Step 3: On-Line Access

Establish a secure one page Intranet for one-click access to real-time and historical financial reports from a smartphone, tablet or laptop. Notification of time-sensitive updates can be pushed out via e-mail or private Twitter feed. Granted, while most physicians prefer to “just practice medicine,” this step democratizes the financial reporting process and fosters a culture of transparency and accountability.

Both the Intranet and real-time report templates can be updated and maintained by current staff utilizing Word, Excel and existing practice management software, bypassing cumbersome Sharepoint altogether. Finally, the best kept secret in the EHR industry: pre-loaded and license-free Internet browser reporting tools are available for EHRs running on Microsoft’s SQL server platform.

Although these simple steps won’t render traditional financial reports obsolete, taking mind-numbing numbers, meaningless minutiae and disjointed data off the table removes the psychological barriers to financial comprehension, encouraging healthy physician and management dialogue regarding both short-term clinic operation objectives and long-term strategic financial planning.

You can now relax guilt-free and text your spouse, check e-mail and make calls during the HR director’s presentation!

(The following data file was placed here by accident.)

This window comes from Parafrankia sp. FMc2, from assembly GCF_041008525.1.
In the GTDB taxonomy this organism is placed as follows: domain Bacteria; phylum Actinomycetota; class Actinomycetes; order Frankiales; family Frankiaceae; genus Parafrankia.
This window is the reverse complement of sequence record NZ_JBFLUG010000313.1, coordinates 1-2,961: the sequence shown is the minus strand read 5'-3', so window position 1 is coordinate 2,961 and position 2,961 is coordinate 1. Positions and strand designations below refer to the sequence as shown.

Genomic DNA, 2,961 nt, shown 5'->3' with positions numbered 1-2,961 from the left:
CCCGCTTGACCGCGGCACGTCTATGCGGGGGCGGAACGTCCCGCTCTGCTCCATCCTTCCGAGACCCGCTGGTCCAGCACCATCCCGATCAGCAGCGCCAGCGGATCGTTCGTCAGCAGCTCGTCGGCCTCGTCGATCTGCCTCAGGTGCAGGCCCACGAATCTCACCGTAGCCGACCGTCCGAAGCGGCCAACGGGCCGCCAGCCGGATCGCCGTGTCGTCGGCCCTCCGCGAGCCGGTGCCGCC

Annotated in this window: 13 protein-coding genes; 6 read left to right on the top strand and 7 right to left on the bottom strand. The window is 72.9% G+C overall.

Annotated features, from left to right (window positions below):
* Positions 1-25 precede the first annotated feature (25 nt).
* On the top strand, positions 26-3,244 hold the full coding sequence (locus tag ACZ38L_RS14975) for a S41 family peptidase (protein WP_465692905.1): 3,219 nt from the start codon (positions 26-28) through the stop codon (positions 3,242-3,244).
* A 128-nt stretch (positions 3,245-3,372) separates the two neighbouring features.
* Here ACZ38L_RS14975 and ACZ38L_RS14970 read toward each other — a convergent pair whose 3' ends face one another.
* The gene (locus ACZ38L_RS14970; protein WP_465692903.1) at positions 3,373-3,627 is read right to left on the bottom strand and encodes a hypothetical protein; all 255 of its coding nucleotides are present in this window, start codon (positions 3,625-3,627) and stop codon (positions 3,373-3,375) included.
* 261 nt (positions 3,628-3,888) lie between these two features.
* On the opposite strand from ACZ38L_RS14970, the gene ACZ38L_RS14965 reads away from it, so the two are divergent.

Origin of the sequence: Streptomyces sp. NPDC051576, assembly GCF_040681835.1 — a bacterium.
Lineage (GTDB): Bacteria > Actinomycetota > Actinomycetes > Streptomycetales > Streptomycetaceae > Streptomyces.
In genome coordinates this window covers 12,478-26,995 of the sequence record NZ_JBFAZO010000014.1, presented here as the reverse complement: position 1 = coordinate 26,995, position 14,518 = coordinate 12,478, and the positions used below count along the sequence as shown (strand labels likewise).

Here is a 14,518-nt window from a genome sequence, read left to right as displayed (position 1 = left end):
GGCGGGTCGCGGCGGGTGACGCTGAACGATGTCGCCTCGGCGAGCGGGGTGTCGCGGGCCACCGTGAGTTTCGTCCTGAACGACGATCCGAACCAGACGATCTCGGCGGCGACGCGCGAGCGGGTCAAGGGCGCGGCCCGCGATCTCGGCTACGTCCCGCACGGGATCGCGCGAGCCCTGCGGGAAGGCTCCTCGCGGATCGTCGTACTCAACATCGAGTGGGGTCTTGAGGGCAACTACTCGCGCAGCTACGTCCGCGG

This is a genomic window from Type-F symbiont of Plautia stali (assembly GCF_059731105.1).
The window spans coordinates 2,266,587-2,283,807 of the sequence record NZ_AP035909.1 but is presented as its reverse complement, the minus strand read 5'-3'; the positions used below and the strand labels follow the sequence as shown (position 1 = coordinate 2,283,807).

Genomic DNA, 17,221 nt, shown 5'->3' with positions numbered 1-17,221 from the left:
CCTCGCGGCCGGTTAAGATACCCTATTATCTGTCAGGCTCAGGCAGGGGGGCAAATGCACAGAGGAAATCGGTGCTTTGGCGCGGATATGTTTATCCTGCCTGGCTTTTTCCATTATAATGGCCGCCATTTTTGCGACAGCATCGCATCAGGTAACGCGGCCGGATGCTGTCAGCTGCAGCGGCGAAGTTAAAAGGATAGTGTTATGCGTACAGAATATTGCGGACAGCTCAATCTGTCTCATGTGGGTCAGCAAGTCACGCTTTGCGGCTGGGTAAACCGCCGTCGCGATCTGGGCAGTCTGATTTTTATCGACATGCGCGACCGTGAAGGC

Stop driving by the rearview mirror using Industrial Age financial management and reporting tools, and embrace the Information Age. You already know where you’ve been. Keep your eyes on the road, your hands upon the wheel: Know where you are today (Steps 2 and 3) and where you’re going (Step 1).

Focus on your most important asset—physician time—and strengthen and grow your practice’s financial health by responding to changing circumstances in the here and now, built on the foundation and communicated in the language of time.   REVIEW


Mr. Kroll has 20 years of health-care experience, including 11 years with Minnesota Eye Consultants, P.A., providing financial management and consulting CFO services to independent and hospital-affiliated specialty and primary-care medical clinics. Contact him at cpkroll@gmail.com or on Twitter at https://twitter.com/CharlesPKroll.